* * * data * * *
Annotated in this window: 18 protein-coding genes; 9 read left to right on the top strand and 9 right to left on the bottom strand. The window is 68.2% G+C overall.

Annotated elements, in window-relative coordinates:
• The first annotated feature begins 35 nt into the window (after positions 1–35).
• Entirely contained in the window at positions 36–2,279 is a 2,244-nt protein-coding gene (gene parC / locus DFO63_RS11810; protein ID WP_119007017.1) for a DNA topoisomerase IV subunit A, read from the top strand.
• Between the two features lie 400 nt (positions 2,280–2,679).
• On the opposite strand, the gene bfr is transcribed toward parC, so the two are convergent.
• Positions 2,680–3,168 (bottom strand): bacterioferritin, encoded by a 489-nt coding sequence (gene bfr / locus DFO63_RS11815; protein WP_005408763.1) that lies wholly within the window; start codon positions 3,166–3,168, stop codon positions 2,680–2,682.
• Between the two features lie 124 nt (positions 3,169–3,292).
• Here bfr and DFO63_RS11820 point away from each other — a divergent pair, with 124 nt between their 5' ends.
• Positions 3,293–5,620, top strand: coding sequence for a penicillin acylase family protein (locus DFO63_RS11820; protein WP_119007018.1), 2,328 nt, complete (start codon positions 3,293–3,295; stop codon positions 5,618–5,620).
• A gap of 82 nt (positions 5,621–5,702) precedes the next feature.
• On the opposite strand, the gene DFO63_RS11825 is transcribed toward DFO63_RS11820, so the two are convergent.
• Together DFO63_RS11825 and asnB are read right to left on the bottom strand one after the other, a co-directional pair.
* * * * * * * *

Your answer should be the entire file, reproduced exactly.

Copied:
Annotated in this window: 18 protein-coding genes; 9 read left to right on the top strand and 9 right to left on the bottom strand. The window is 68.2% G+C overall.

Annotated elements, in window-relative coordinates:
• The first annotated feature begins 35 nt into the window (after positions 1–35).
• Entirely contained in the window at positions 36–2,279 is a 2,244-nt protein-coding gene (gene parC / locus DFO63_RS11810; protein ID WP_119007017.1) for a DNA topoisomerase IV subunit A, read from the top strand.
• Between the two features lie 400 nt (positions 2,280–2,679).
• On the opposite strand, the gene bfr is transcribed toward parC, so the two are convergent.
• Positions 2,680–3,168 (bottom strand): bacterioferritin, encoded by a 489-nt coding sequence (gene bfr / locus DFO63_RS11815; protein WP_005408763.1) that lies wholly within the window; start codon positions 3,166–3,168, stop codon positions 2,680–2,682.
• Between the two features lie 124 nt (positions 3,169–3,292).
• Here bfr and DFO63_RS11820 point away from each other — a divergent pair, with 124 nt between their 5' ends.
• Positions 3,293–5,620, top strand: coding sequence for a penicillin acylase family protein (locus DFO63_RS11820; protein WP_119007018.1), 2,328 nt, complete (start codon positions 3,293–3,295; stop codon positions 5,618–5,620).
• A gap of 82 nt (positions 5,621–5,702) precedes the next feature.
• On the opposite strand, the gene DFO63_RS11825 is transcribed toward DFO63_RS11820, so the two are convergent.
• Together DFO63_RS11825 and asnB are read right to left on the bottom strand one after the other, a co-directional pair.